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Hernia FAQs (cont.)

What are the risks and complications associated with hernias?

  • Risk of strangulation: In considering when to have a reducible hernia operated on, it is important to know the risk of strangulation.


    • The risk varies with the location and size of the hernia and the length of time it has been present.


    • Inguinal hernias, the most common type of hernia, have been the most intensively studied. For direct and indirect inguinal hernias, the risk of strangulation is 2.8% for the first three months, increasing to 4.5% over two years.


    • Femoral hernias, although rare, are especially prone to strangulation, which happens in 22% of cases at three months and 45% of cases by almost two years.


    • In general, hernias with large sac contents and a relatively small opening are more likely to become strangulated.


    • Hernias are more likely to become irreducible in the first few weeks than over months or years, but even hernias that have been present for many years may become irreducible.


  • Operative complications: Approximately 7% of people who undergo surgical hernia repair will have complications.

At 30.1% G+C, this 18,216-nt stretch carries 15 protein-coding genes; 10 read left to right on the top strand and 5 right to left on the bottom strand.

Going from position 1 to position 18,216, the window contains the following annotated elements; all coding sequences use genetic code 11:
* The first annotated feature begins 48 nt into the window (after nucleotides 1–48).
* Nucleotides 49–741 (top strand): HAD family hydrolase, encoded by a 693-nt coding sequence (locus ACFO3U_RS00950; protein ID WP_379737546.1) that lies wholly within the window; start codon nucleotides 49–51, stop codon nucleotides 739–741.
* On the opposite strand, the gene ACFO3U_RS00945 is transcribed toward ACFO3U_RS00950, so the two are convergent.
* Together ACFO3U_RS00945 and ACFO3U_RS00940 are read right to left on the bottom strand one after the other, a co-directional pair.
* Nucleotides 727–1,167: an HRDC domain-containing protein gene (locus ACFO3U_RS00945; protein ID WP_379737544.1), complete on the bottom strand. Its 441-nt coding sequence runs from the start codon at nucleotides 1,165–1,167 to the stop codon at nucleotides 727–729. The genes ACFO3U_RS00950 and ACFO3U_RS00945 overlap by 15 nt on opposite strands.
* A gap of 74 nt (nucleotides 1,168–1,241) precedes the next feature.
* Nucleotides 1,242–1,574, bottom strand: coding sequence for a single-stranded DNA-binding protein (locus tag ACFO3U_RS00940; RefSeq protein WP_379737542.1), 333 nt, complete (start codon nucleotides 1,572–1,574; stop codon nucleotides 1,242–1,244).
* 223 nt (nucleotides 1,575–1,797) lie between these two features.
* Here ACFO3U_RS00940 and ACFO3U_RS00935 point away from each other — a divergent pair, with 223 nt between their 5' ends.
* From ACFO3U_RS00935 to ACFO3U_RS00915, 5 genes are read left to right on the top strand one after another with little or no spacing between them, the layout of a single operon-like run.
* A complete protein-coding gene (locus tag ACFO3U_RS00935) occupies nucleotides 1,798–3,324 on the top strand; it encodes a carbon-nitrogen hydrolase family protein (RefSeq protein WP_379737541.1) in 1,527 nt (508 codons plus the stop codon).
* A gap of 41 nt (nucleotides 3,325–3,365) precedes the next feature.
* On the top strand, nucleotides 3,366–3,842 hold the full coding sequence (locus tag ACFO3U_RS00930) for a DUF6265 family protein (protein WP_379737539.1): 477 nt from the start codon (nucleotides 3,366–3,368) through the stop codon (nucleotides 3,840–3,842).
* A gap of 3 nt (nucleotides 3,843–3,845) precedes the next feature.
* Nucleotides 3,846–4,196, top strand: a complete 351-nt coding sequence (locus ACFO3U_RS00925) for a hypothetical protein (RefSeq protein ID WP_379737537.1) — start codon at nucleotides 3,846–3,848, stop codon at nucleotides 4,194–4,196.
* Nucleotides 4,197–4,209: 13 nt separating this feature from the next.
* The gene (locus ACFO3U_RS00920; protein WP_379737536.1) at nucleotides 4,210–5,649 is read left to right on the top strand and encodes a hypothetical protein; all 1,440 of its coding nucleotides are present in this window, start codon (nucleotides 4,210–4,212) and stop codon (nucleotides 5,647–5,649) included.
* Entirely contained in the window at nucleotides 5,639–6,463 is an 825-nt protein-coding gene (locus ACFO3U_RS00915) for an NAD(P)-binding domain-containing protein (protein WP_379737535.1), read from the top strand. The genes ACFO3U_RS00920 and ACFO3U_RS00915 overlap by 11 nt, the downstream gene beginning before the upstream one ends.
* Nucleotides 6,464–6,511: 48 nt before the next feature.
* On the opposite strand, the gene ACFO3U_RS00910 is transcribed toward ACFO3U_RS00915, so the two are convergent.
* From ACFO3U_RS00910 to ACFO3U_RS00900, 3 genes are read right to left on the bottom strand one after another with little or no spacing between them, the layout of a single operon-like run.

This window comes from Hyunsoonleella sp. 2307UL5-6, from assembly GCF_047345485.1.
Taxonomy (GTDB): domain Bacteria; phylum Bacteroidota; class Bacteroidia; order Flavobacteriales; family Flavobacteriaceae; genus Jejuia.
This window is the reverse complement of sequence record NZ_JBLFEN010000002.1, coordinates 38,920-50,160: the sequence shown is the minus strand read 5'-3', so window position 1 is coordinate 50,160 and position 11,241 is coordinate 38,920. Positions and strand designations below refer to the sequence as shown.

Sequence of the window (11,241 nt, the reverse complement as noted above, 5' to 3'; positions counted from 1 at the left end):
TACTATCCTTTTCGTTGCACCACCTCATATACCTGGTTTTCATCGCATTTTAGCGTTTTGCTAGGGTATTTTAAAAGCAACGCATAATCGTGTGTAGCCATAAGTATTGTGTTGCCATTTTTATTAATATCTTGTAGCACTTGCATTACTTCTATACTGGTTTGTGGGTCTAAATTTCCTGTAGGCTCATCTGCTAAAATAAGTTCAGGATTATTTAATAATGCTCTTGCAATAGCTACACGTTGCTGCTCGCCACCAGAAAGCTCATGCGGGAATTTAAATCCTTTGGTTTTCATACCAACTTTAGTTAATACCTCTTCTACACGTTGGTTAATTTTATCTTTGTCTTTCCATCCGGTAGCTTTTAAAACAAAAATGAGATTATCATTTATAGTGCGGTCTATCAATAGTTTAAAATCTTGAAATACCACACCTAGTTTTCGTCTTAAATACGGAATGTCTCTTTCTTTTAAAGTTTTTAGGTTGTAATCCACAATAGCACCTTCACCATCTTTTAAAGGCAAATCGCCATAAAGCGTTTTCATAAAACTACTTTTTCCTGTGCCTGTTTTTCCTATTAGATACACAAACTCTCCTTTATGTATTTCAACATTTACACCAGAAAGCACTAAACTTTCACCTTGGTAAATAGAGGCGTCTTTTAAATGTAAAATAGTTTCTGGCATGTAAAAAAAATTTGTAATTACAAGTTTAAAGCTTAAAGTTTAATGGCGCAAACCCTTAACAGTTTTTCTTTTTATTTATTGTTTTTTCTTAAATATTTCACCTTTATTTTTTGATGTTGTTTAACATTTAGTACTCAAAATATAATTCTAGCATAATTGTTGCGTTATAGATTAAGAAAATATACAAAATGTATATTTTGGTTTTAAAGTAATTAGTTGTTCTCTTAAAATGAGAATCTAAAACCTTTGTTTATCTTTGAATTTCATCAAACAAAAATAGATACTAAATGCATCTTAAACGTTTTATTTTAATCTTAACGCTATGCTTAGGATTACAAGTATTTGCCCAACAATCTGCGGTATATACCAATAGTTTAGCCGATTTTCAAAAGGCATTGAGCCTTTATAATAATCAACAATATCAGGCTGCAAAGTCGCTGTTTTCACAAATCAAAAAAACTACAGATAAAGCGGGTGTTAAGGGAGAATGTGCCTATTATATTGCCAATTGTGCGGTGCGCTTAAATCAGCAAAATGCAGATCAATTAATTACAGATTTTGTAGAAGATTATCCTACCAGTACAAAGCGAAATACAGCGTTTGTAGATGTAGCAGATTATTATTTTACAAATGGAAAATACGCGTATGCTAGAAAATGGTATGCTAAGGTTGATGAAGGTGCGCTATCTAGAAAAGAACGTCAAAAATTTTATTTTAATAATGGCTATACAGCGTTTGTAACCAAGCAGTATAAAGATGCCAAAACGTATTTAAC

• These are short-term and usually treatable.


    • The hernia that comes back after initial surgical repair has a greatly increased risk of returning if operated on again.


    • Complications include the following:


      • Recurrence (most common)


      • Inability to urinate


      • Wound infection


      • Fluid build-up in scrotum (called hydrocele formation)


      • Scrotal hematoma (bruise)


      • Testicular damage on the affected side (rare)

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Hernia FAQs - Symptoms

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Read What Your Physician is Reading on Medscape

Hernias »

As defined in 1804 by Astley Cooper, ahernia as a protrusion of any viscus from its proper cavity.

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